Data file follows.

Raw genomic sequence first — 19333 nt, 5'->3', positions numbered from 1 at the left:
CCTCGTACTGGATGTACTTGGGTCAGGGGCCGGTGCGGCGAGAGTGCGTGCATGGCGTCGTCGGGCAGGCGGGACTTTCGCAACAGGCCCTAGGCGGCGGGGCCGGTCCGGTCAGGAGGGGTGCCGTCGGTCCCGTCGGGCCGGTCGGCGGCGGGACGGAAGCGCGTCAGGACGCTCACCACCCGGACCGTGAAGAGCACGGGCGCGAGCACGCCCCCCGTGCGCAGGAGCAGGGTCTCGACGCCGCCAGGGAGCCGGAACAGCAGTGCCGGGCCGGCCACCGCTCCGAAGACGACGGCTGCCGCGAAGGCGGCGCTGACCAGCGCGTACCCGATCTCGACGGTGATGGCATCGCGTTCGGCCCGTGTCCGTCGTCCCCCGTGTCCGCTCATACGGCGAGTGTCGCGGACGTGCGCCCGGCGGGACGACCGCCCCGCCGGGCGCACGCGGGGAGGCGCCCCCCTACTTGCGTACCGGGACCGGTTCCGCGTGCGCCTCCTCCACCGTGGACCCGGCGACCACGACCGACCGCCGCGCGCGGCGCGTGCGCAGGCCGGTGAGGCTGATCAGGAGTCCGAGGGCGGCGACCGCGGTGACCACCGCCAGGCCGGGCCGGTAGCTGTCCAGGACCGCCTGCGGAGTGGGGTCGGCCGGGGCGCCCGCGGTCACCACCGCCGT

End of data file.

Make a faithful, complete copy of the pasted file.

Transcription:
Raw genomic sequence first — 19333 nt, 5'->3', positions numbered from 1 at the left:
CCTCGTACTGGATGTACTTGGGTCAGGGGCCGGTGCGGCGAGAGTGCGTGCATGGCGTCGTCGGGCAGGCGGGACTTTCGCAACAGGCCCTAGGCGGCGGGGCCGGTCCGGTCAGGAGGGGTGCCGTCGGTCCCGTCGGGCCGGTCGGCGGCGGGACGGAAGCGCGTCAGGACGCTCACCACCCGGACCGTGAAGAGCACGGGCGCGAGCACGCCCCCCGTGCGCAGGAGCAGGGTCTCGACGCCGCCAGGGAGCCGGAACAGCAGTGCCGGGCCGGCCACCGCTCCGAAGACGACGGCTGCCGCGAAGGCGGCGCTGACCAGCGCGTACCCGATCTCGACGGTGATGGCATCGCGTTCGGCCCGTGTCCGTCGTCCCCCGTGTCCGCTCATACGGCGAGTGTCGCGGACGTGCGCCCGGCGGGACGACCGCCCCGCCGGGCGCACGCGGGGAGGCGCCCCCCTACTTGCGTACCGGGACCGGTTCCGCGTGCGCCTCCTCCACCGTGGACCCGGCGACCACGACCGACCGCCGCGCGCGGCGCGTGCGCAGGCCGGTGAGGCTGATCAGGAGTCCGAGGGCGGCGACCGCGGTGACCACCGCCAGGCCGGGCCGGTAGCTGTCCAGGACCGCCTGCGGAGTGGGGTCGGCCGGGGCGCCCGCGGTCACCACCGCCGT